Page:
Lecture 7 WSU History 422.pdf - History 422 Lecture 7[Professor Hirt We are a mobile society we move around a great deal both for personal convenience

Lecture 7 WSU History 422.pdf - History 422 Lecture...

This preview shows page 1 - 2 out of 15 pages.

1 History 422: Lecture 7 [Professor Hirt]: We are a mobile society, we move around a great deal both for personal convenience and for work. In the late 20 th century when personal modes of transportation like the automobile are so ubiquitous that everybody in essence takes it for granted we sometimes forget how important a transportation system is to our lives and to our economy. Much more than a personal convenience, transportation is the essential support structure for the entire American economy. Think for a moment [video of cars] about how your life is dependant on mobility. You have to move to get to work and then back home from work, you move about on the roads for play, for recreation, you move about to eat to shop essentially to subsist, you get your food from a grocery store [video of people in a grocery store] that you drive to and then drive home to prepare it. You drive about to maintain and enhance social relations [photo of people at a social event] , you drive to relatives houses and friends house s, we move around all the time and we’ve come to take for granted those transportation that allow that mobility, essentially the roads that most of you live on day in and day out. Think about for a moment how much our economy and indeed our whole lives are dependant on transportation. Try to name three things that you use regularly to survive on that were produced within three miles of your home. It’s a hard exercise. Name one thing that you use on a daily basis that was not delivered to you or that you did not go out and travel to acquire, one thing that you use on a daily basis. Try, if you can imagine, a life in which you have no contact with the outside world, with the larger world of goods except by rough and dangerous foot, or horse and cart or canoe transportation that might take several days to get from point A to point B, imagine a world like that and you’ll begin to imagine what life was like in the Pacific Northwest in the mid and early 1800’s. It’s no wonder that efforts to facilitate the movement of people and goods were some of the earliest and most important development activities in the Northwest. This lesson reviews the evolution of transportation systems in the Northwest from the 1850’s until about the turn of the century [slide: Evolution of Transportation Systems in the Northwest] . We’ll discuss trails and early roads, boat and the steamboat in particular, the rise of for profit transportation companies and the railroads, which Carlos Schwantes says made the Northwest. When thinking about transportation systems in the Northwest, keep in mind that these transportation systems not only provide the infrastructure for the economy, but through their construction of these transportation systems they stimulate the economy, so it’s a double effect of the economy on the Northwest. Canals [video of a canal] take dredging equipment and labor to build and concrete to line those canals. Railroads [video of railroad tracks and trestles]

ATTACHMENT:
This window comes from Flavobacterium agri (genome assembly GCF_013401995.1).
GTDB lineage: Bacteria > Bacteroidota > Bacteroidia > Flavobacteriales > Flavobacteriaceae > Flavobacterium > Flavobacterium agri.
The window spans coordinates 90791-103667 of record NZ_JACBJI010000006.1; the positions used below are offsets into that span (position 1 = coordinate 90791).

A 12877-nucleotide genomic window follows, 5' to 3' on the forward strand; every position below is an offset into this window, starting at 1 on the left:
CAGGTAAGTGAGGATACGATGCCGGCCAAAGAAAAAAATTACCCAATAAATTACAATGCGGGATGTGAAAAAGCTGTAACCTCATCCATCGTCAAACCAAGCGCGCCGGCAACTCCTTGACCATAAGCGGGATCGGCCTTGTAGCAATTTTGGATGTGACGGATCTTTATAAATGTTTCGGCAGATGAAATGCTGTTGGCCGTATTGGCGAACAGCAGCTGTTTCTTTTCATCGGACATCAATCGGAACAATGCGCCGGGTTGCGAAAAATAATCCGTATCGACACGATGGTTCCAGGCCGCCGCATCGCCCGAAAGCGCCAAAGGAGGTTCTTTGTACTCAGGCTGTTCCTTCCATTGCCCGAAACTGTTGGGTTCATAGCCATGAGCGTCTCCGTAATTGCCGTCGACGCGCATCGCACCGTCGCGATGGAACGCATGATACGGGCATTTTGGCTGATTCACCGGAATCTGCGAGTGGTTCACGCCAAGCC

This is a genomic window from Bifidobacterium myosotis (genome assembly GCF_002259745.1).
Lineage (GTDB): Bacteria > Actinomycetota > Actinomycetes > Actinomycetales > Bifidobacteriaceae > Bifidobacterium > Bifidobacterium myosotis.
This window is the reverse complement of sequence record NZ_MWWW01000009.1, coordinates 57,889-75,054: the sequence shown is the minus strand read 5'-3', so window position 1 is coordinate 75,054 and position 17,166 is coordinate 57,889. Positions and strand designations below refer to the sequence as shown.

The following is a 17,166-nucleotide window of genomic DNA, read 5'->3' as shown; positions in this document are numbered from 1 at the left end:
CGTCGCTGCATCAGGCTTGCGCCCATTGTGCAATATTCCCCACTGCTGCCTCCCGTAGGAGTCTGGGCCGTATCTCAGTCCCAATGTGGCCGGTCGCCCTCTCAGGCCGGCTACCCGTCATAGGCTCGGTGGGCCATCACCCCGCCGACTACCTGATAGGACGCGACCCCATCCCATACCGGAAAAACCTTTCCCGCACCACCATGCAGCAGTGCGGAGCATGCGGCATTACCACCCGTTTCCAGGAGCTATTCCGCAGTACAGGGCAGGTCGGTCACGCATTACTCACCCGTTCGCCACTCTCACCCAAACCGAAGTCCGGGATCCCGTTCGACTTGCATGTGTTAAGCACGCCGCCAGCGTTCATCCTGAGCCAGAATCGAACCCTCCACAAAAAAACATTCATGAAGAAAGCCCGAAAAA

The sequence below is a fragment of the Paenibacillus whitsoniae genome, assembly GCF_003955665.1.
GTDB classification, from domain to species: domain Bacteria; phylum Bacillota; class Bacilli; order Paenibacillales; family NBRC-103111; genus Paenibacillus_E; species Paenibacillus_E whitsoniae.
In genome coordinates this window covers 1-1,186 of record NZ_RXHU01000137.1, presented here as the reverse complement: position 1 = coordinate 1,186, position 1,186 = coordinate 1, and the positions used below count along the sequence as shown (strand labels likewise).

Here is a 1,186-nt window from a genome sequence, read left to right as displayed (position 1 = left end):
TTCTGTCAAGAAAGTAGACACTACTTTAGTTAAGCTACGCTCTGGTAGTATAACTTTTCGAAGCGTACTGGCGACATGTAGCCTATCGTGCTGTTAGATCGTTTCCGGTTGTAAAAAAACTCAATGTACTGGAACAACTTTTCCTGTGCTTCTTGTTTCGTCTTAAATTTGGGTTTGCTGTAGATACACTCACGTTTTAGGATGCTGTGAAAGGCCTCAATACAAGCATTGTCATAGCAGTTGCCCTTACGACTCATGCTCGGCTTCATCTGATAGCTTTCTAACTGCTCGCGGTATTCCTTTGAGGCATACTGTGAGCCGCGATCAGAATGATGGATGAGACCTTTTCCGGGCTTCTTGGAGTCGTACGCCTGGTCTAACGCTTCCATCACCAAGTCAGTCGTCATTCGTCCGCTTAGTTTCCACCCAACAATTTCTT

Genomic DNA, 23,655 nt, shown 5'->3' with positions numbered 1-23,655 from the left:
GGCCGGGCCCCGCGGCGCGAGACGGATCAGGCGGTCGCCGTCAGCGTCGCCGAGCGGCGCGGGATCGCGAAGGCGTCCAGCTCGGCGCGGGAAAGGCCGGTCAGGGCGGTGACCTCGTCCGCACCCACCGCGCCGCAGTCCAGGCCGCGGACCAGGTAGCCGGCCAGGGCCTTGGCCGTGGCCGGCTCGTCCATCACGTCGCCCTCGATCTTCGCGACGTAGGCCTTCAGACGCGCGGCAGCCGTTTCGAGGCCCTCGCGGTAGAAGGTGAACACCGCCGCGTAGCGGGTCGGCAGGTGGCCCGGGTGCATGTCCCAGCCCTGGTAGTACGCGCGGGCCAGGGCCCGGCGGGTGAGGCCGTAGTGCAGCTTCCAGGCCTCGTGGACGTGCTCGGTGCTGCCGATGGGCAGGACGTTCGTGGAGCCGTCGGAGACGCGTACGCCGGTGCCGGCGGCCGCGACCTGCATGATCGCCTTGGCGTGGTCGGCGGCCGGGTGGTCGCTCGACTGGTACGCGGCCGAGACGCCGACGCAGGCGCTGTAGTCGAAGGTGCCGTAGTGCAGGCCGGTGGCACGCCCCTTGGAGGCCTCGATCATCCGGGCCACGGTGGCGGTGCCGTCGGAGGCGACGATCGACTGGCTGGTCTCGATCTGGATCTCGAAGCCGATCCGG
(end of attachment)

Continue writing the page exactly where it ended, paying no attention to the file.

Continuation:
Image of page 1
Image of page 2

You've reached the end of your free preview.

Want to read all 15 pages?

  • Fall '19
  • Test, Rail transport, Columbia River

  • Left Quote Icon

    Student Picture

  • Left Quote Icon

    Student Picture

  • Left Quote Icon

    Student Picture

Stuck? We have tutors online 24/7 who can help you get unstuck.
A+ icon
Ask Expert Tutors You can ask You can ask You can ask (will expire )
Answers in as fast as 15 minutes